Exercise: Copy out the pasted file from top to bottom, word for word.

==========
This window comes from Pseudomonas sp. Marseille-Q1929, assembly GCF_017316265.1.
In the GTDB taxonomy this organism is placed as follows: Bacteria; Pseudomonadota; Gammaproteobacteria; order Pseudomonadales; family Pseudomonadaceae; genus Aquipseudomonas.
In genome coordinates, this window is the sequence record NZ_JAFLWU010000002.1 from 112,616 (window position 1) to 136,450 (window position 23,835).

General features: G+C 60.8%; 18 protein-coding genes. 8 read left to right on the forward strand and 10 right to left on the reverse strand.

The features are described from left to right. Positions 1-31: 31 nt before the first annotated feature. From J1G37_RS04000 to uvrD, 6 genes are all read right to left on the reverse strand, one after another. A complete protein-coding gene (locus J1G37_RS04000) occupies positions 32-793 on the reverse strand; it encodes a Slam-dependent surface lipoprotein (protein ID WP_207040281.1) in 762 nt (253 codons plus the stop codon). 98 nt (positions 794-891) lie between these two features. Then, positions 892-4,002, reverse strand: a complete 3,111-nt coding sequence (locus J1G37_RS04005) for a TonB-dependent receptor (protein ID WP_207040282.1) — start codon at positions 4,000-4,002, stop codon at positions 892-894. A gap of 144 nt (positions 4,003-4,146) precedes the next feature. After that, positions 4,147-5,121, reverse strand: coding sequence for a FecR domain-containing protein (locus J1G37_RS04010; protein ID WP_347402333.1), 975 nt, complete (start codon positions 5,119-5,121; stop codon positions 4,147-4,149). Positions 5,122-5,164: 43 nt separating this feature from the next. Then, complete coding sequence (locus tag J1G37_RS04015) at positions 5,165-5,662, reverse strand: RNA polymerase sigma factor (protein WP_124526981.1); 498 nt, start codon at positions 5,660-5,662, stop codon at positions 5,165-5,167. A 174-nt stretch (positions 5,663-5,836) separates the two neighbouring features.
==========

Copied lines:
This window comes from Pseudomonas sp. Marseille-Q1929, assembly GCF_017316265.1.
In the GTDB taxonomy this organism is placed as follows: Bacteria; Pseudomonadota; Gammaproteobacteria; order Pseudomonadales; family Pseudomonadaceae; genus Aquipseudomonas.
In genome coordinates, this window is the sequence record NZ_JAFLWU010000002.1 from 112,616 (window position 1) to 136,450 (window position 23,835).

General features: G+C 60.8%; 18 protein-coding genes. 8 read left to right on the forward strand and 10 right to left on the reverse strand.

The features are described from left to right. Positions 1-31: 31 nt before the first annotated feature. From J1G37_RS04000 to uvrD, 6 genes are all read right to left on the reverse strand, one after another. A complete protein-coding gene (locus J1G37_RS04000) occupies positions 32-793 on the reverse strand; it encodes a Slam-dependent surface lipoprotein (protein ID WP_207040281.1) in 762 nt (253 codons plus the stop codon). 98 nt (positions 794-891) lie between these two features. Then, positions 892-4,002, reverse strand: a complete 3,111-nt coding sequence (locus J1G37_RS04005) for a TonB-dependent receptor (protein ID WP_207040282.1) — start codon at positions 4,000-4,002, stop codon at positions 892-894. A gap of 144 nt (positions 4,003-4,146) precedes the next feature. After that, positions 4,147-5,121, reverse strand: coding sequence for a FecR domain-containing protein (locus J1G37_RS04010; protein ID WP_347402333.1), 975 nt, complete (start codon positions 5,119-5,121; stop codon positions 4,147-4,149). Positions 5,122-5,164: 43 nt separating this feature from the next. Then, complete coding sequence (locus tag J1G37_RS04015) at positions 5,165-5,662, reverse strand: RNA polymerase sigma factor (protein WP_124526981.1); 498 nt, start codon at positions 5,660-5,662, stop codon at positions 5,165-5,167. A 174-nt stretch (positions 5,663-5,836) separates the two neighbouring features.